Article Review: Generating Research Questions Through Problematization

Alvesson, M., & Sandberg, J. (2011). Generating research questions through problematization. Academy of Management Review, 36(2), 247-271.

Link to article (free)

In preparation for the full research proposal (the first stage of my doctoral program), one of the main challenges is coming to terms with a sea of articles and book chapters and deciding what to do about them. I want to do the following:

1) Give an accurate summary of what is happening in the research area;

2) Highlight areas that have been overlooked or misconstrued;

3) Propose an alternative paradigm for approaching my own research.

Reading Alvensson & Sandberg’s (2011) article has provided me not only fresh insights, but a practical approach to what I want to do, particularly with developing an alternative theory or conceptualization.

The authors recognize that researchers want to produce interesting and influential theories and that such theories need to “differ significantly from, and at the same time be connected to, established literature in order to be seen as meaningful” (p. 247). Generating research questions through problematization thus seem to be the main route toward more interesting an influential theories, however, established ways for arriving at research questions tend to mean spotting or constructing gaps in existing theories rather than challenging their assumptions.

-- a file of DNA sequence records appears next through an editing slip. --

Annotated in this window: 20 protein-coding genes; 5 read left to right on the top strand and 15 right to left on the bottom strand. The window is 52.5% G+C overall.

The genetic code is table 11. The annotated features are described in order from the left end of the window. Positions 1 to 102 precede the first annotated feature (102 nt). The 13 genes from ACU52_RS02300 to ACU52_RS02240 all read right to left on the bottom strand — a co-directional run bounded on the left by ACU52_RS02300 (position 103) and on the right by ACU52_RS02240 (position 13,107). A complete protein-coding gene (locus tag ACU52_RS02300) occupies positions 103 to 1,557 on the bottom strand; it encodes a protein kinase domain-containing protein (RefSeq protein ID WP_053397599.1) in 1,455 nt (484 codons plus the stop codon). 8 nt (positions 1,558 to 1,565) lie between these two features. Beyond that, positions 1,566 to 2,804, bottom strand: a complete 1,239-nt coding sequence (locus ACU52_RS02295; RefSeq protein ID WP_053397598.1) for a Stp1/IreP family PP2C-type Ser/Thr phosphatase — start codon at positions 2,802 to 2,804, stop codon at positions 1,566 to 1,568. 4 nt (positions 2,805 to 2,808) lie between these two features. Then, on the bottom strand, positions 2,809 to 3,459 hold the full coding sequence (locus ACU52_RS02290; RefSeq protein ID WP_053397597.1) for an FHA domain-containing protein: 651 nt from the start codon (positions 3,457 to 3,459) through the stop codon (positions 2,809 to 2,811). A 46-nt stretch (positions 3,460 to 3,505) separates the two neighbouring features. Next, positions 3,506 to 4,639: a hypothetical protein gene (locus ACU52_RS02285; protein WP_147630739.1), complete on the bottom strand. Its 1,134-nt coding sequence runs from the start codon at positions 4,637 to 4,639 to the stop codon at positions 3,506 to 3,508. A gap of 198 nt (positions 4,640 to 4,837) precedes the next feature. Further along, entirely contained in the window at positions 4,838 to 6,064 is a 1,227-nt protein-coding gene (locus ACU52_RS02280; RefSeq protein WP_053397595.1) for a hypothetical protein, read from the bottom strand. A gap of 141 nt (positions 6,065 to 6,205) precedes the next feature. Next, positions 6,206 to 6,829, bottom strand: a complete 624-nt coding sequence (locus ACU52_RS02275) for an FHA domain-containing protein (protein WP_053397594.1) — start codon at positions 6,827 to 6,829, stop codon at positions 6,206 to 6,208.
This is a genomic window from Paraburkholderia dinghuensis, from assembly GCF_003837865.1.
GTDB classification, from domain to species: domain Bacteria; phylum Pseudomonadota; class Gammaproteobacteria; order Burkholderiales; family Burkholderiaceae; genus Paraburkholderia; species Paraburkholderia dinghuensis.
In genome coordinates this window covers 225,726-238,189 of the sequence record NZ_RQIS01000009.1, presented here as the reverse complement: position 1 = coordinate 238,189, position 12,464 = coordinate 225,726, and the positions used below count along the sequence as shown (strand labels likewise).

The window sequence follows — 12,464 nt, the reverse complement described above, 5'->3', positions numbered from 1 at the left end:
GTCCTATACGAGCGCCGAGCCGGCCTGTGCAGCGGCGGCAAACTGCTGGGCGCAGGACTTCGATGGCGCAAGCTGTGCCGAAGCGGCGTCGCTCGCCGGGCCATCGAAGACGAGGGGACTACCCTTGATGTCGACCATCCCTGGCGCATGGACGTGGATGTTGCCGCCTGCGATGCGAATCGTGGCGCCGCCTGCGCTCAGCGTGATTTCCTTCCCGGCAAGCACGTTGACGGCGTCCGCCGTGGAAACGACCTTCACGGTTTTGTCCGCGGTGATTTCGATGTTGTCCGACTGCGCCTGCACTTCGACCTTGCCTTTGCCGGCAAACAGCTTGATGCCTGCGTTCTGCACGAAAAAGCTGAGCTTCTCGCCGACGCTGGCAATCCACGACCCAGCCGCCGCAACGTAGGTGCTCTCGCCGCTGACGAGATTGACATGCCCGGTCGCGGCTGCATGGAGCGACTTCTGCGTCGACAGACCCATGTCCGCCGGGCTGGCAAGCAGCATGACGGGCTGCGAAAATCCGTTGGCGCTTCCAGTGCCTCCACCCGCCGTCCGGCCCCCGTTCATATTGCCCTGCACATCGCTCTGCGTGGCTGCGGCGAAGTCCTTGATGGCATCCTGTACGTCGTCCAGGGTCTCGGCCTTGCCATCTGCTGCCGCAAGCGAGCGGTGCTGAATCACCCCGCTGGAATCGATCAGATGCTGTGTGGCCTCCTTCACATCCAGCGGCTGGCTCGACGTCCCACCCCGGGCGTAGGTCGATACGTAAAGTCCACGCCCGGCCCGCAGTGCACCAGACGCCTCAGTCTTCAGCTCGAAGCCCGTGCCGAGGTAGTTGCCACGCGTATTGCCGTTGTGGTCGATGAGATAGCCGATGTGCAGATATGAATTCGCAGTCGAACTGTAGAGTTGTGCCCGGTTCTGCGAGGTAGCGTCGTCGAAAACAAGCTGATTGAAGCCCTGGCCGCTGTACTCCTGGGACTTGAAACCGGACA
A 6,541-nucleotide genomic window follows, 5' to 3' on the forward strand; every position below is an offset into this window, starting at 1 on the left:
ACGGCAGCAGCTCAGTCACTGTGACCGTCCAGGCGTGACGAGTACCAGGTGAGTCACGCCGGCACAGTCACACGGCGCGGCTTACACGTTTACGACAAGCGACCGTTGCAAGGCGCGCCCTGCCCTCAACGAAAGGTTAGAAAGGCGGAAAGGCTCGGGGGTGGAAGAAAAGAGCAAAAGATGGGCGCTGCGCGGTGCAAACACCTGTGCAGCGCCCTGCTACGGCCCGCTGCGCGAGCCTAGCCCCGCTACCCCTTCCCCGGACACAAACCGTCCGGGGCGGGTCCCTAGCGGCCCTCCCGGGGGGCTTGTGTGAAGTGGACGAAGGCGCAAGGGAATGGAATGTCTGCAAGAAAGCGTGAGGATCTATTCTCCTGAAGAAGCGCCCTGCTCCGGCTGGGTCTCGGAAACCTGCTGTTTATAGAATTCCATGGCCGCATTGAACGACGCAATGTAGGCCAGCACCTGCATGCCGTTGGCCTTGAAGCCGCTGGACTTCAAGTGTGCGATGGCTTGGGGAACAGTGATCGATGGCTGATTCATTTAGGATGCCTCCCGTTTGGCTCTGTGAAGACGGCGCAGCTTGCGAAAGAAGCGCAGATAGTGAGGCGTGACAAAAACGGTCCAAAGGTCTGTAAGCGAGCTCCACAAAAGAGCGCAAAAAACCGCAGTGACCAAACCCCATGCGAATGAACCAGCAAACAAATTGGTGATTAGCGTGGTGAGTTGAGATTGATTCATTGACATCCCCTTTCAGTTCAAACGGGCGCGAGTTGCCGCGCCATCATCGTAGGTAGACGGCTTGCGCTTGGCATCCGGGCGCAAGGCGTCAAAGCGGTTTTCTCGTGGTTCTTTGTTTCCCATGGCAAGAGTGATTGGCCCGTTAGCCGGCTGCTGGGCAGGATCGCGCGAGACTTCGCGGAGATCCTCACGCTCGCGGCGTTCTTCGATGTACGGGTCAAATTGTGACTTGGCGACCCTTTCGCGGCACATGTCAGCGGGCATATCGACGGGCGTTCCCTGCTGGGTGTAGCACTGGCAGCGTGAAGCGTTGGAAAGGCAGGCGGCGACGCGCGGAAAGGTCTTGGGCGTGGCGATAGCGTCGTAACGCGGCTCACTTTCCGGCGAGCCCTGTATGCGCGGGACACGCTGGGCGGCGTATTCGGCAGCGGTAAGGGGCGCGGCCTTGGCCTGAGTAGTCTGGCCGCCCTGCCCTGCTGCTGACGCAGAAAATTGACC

The authors discuss briefly the reasons for such tendencies (e.g. fear of offending others), and illustrate the prevalent ways of constructing research questions from existing literature in the field of management studies.

The authors then focus on the methodology of problematization and offer five broad sets of assumptions open for problematization (see Figure 1 [p. 260]):

1) In-house: assumptions that exist within a specific school of thought

2) Root metaphor: broader images of a particular subject matter underlying existing literature

3) Paradigm: ontological, epistemological, and methodological assumptions underlying existing literature

4) Ideology: political-, moral- and gender-related assumptions underlying existing literature

5) Field: assumptions about a specific subject matter that are shared across different theoretical schools

The authors also provide six principles for identifying and challenging assumptions  (p. 260) which are helpful for the researcher, or the problematizer as they call it, to consider and when articulating alternative viewpoints.

This article has been for me a missing piece of the puzzle as I try to make sense of the broad sweep of literature with various strands and focus areas. May I grow in my role as a problematizer to question the underlying assumptions and offer an alternative but positive perspective to my research focus.

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